Upgrade a West German SIG Sauer P226 to Legion Specs

Since the mid 1980s, the SIG Sauer P226 has been the semi-automatic handgun of choice for many police and military units around the globe… including some of the most-respected units in the Special Forces community (until the Glock 19 recently spoiled the fun). Because it was first manufactured prior to the 1990 reunification of West Germany and East Germany, the P226 and other early models of SIG’s classic P-Series pistols (such as the P220, P225, and P228) displayed “Made in W. Germany” stamped in their slides as the country of origin. These West German P226 pistols tend to be sought after by hard-core SIG fans and collectors. As to whether or not the differences between the West German guns and later Sigs (made in simply “Germany” or in Exeter, New Hampshire) are truly worth a premium is a matter of some debate, and a discussion better left for another article. We’ve got more important things to talk about today!

If you’re unfamiliar with the differences between the West German P226 and later models, you should watch my SIG P226 Head to Head Comparison video before proceeding. Or, if you’re considering picking up your own West German SIG, you might want to watch my brief SIG P226 Pre-Purchase Inspection video.

Where do I land in the debate? Let’s just say that West German SIGs have always held a special place in my heart, and whenever I come across one in at least halfway-decent condition at a gun store (or more often… a pawn shop), they have a nasty habit of following me home.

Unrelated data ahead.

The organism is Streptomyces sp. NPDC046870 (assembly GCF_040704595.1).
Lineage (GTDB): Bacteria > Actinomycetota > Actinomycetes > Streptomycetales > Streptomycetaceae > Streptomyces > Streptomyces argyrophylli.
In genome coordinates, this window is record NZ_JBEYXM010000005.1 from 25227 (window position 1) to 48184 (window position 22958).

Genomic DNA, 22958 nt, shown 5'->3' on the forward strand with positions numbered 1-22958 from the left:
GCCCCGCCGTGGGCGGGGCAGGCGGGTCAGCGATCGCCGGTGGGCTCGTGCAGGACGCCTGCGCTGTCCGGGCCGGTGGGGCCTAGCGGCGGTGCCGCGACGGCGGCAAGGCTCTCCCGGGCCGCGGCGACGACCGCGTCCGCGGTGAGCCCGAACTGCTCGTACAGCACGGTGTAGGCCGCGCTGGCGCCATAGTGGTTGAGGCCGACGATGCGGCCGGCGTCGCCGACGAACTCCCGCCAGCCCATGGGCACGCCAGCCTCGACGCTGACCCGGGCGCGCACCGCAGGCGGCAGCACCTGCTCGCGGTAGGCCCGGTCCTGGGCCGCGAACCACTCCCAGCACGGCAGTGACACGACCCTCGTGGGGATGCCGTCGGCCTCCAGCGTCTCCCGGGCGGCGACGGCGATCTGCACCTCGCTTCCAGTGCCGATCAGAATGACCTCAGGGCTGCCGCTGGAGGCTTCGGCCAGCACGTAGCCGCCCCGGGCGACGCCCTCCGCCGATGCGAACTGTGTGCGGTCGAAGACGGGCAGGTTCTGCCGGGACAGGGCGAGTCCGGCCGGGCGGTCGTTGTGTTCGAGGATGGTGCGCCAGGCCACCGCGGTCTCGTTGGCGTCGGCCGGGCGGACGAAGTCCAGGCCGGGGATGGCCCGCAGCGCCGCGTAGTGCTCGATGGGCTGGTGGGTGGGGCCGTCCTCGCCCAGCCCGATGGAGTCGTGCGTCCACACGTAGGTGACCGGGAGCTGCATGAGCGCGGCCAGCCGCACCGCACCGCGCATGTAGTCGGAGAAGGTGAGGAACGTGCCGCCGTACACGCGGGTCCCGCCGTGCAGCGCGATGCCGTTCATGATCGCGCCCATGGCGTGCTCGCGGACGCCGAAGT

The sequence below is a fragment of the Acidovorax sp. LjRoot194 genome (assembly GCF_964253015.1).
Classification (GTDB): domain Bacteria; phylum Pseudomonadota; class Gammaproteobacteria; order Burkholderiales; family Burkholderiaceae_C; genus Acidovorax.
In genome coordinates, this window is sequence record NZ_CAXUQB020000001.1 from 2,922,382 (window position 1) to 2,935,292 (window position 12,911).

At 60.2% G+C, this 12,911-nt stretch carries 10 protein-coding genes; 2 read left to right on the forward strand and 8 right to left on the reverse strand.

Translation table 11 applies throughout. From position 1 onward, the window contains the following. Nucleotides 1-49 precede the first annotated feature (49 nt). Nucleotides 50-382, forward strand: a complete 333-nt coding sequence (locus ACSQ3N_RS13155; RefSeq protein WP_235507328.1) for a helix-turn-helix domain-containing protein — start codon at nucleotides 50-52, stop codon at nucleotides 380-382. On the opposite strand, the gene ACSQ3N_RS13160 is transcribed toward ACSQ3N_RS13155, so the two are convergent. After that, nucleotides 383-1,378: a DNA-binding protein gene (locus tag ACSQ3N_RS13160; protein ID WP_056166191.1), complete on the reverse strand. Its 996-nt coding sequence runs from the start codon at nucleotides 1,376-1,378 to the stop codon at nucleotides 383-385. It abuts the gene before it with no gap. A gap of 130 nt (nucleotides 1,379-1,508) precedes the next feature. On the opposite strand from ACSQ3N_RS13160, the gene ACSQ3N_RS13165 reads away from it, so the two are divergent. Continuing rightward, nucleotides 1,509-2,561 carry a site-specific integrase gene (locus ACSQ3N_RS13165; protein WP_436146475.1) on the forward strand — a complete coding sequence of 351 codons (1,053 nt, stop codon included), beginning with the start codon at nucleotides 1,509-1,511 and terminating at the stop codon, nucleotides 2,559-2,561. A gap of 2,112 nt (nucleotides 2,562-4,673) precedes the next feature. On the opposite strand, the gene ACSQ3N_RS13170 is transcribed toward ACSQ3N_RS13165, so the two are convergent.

Meeting my first SIG P226 Legion

I own a number of classic P-Series SIGs (including P226s, P220s, and P229s). On a recent trip to a local gun store, I got my first glimpse of SIG Sauer’s latest iteration of the P226: the P226 Legion. When I first read SIG’s announcement of the P226 Legion, I’ll admit I was among those who rolled my eyes, believing it was mostly marketing hype; a way to attract wannabe mall-ninjas and the “tacti-cool” crowd into overpaying for a (cough cough) “special” P226, learn the secret handshake, and join the Legionnaire Club.

I even jokingly called it “catching Sig Legionnaire’s Disease” in a forum post.

But can you blame me? Reading through SIG’s press release, I counted the word “elite” six times! Then I really rolled my eyes when I saw all the additional swag that was available exclusively to the Legion Kool-Aid drinkers. You know, the guys who really like to “operate hard.”

Tacti-cool stuff you can buy... IF you catch "SIG Legionnaire's Disease."

Tacti-cool stuff you can buy… IF you catch “SIG Legionnaire’s Disease.”

But then I made a huge “mistake.” I asked the guy at the gun counter if I could hold it.

Hmm… nice. That actually feels kinda nice.

Then I dry fired the trigger.

Crap.

I didn’t want to put it down.

Like so many other SIGs that have come into my life, this one also followed me home.

And then, I took it to the range.